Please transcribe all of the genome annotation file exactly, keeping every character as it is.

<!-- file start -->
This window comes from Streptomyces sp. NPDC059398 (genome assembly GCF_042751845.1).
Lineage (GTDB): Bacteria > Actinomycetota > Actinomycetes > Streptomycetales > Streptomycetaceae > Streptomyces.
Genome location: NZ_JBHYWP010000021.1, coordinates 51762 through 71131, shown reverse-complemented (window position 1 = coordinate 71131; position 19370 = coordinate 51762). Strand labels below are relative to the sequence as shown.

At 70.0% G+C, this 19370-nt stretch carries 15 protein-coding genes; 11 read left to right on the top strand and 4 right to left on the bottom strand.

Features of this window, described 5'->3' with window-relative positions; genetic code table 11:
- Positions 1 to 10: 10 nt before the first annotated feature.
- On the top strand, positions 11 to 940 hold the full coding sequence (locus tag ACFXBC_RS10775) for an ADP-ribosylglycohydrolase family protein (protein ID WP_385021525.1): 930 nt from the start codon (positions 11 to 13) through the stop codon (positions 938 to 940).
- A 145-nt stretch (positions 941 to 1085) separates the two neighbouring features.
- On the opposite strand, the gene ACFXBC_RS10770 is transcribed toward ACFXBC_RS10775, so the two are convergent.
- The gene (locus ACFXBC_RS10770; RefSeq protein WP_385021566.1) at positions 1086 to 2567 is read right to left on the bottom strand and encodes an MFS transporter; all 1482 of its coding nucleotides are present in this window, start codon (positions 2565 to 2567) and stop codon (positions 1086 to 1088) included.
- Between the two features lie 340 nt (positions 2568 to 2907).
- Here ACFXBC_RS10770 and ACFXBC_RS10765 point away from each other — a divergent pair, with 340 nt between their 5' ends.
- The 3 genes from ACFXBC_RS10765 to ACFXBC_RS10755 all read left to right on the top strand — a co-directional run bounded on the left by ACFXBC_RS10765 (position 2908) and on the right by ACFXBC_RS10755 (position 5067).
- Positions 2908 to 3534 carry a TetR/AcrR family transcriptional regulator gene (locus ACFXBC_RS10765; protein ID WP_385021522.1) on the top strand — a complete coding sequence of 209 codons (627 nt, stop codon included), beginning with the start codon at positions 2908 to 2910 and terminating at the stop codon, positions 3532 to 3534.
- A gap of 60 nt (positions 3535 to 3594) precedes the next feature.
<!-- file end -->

This window comes from Streptomyces sp. NPDC059398 (genome assembly GCF_042751845.1).
Lineage (GTDB): Bacteria > Actinomycetota > Actinomycetes > Streptomycetales > Streptomycetaceae > Streptomyces.
Genome location: NZ_JBHYWP010000021.1, coordinates 51762 through 71131, shown reverse-complemented (window position 1 = coordinate 71131; position 19370 = coordinate 51762). Strand labels below are relative to the sequence as shown.

At 70.0% G+C, this 19370-nt stretch carries 15 protein-coding genes; 11 read left to right on the top strand and 4 right to left on the bottom strand.

Features of this window, described 5'->3' with window-relative positions; genetic code table 11:
- Positions 1 to 10: 10 nt before the first annotated feature.
- On the top strand, positions 11 to 940 hold the full coding sequence (locus tag ACFXBC_RS10775) for an ADP-ribosylglycohydrolase family protein (protein ID WP_385021525.1): 930 nt from the start codon (positions 11 to 13) through the stop codon (positions 938 to 940).
- A 145-nt stretch (positions 941 to 1085) separates the two neighbouring features.
- On the opposite strand, the gene ACFXBC_RS10770 is transcribed toward ACFXBC_RS10775, so the two are convergent.
- The gene (locus ACFXBC_RS10770; RefSeq protein WP_385021566.1) at positions 1086 to 2567 is read right to left on the bottom strand and encodes an MFS transporter; all 1482 of its coding nucleotides are present in this window, start codon (positions 2565 to 2567) and stop codon (positions 1086 to 1088) included.
- Between the two features lie 340 nt (positions 2568 to 2907).
- Here ACFXBC_RS10770 and ACFXBC_RS10765 point away from each other — a divergent pair, with 340 nt between their 5' ends.
- The 3 genes from ACFXBC_RS10765 to ACFXBC_RS10755 all read left to right on the top strand — a co-directional run bounded on the left by ACFXBC_RS10765 (position 2908) and on the right by ACFXBC_RS10755 (position 5067).
- Positions 2908 to 3534 carry a TetR/AcrR family transcriptional regulator gene (locus ACFXBC_RS10765; protein ID WP_385021522.1) on the top strand — a complete coding sequence of 209 codons (627 nt, stop codon included), beginning with the start codon at positions 2908 to 2910 and terminating at the stop codon, positions 3532 to 3534.
- A gap of 60 nt (positions 3535 to 3594) precedes the next feature.